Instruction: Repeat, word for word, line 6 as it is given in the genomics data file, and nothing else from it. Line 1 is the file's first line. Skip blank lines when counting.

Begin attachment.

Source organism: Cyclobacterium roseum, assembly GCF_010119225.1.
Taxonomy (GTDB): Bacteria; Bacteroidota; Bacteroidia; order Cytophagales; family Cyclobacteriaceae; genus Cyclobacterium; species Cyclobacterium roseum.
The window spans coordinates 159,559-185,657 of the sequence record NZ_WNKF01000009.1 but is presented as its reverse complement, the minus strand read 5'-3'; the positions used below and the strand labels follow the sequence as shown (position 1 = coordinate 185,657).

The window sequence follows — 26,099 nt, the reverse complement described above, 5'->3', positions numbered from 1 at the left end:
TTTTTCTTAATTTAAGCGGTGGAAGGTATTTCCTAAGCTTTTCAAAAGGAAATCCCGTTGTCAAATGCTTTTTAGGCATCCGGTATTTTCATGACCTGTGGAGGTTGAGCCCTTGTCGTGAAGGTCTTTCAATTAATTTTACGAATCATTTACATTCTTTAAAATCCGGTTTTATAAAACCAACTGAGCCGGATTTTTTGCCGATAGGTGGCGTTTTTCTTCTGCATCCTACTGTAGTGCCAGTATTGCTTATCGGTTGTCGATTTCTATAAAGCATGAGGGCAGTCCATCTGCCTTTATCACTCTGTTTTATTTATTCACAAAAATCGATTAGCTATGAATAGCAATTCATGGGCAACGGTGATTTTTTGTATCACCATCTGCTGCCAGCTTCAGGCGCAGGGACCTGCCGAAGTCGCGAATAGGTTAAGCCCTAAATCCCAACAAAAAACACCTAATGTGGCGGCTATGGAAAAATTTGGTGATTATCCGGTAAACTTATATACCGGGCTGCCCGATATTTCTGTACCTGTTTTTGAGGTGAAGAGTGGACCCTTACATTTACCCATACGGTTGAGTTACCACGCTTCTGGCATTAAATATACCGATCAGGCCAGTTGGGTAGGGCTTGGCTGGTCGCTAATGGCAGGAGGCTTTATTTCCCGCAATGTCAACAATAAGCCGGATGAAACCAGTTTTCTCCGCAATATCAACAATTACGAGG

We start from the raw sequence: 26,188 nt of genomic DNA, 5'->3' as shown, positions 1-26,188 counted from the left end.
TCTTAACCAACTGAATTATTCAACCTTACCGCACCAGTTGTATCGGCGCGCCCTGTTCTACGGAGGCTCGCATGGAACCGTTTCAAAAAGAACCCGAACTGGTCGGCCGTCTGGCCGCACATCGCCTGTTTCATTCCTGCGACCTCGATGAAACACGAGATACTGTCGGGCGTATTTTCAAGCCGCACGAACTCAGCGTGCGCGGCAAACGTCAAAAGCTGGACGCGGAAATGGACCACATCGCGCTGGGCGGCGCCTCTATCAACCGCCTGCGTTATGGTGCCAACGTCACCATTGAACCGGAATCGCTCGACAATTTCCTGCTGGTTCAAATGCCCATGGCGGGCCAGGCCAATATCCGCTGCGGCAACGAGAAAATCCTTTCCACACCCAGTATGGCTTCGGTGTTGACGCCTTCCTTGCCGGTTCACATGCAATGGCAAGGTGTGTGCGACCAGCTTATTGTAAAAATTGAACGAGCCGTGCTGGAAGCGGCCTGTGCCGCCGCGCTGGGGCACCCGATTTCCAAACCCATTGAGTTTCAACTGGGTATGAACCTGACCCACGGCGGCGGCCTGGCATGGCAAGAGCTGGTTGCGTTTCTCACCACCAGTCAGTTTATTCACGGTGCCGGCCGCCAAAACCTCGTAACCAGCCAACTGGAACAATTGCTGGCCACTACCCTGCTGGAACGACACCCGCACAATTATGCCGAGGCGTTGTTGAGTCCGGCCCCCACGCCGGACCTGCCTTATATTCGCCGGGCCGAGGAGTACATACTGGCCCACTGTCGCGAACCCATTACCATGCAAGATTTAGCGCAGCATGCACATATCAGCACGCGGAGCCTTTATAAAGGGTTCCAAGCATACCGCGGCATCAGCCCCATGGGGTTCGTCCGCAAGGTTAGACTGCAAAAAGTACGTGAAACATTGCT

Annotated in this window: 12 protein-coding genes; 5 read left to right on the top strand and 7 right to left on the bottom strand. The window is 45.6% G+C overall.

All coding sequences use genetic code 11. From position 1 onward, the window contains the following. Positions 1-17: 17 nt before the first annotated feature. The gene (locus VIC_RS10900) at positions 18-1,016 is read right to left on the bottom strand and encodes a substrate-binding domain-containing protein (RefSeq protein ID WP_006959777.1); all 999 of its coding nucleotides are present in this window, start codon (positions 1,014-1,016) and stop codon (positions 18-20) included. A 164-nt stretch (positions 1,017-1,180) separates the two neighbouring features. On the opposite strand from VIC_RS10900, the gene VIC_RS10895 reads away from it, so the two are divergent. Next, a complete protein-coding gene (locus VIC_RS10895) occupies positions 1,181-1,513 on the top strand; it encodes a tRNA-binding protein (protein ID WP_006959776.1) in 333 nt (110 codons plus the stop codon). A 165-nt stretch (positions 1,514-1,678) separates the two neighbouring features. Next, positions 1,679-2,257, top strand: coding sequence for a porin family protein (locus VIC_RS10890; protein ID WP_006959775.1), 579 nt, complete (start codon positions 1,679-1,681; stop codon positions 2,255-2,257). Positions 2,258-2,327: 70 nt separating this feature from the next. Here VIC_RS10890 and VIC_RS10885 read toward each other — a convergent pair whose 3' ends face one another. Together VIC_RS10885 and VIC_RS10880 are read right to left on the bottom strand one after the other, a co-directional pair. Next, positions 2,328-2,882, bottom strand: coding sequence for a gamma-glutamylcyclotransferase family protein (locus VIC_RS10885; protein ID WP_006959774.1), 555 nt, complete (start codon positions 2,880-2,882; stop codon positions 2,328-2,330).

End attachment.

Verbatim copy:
We start from the raw sequence: 26,188 nt of genomic DNA, 5'->3' as shown, positions 1-26,188 counted from the left end.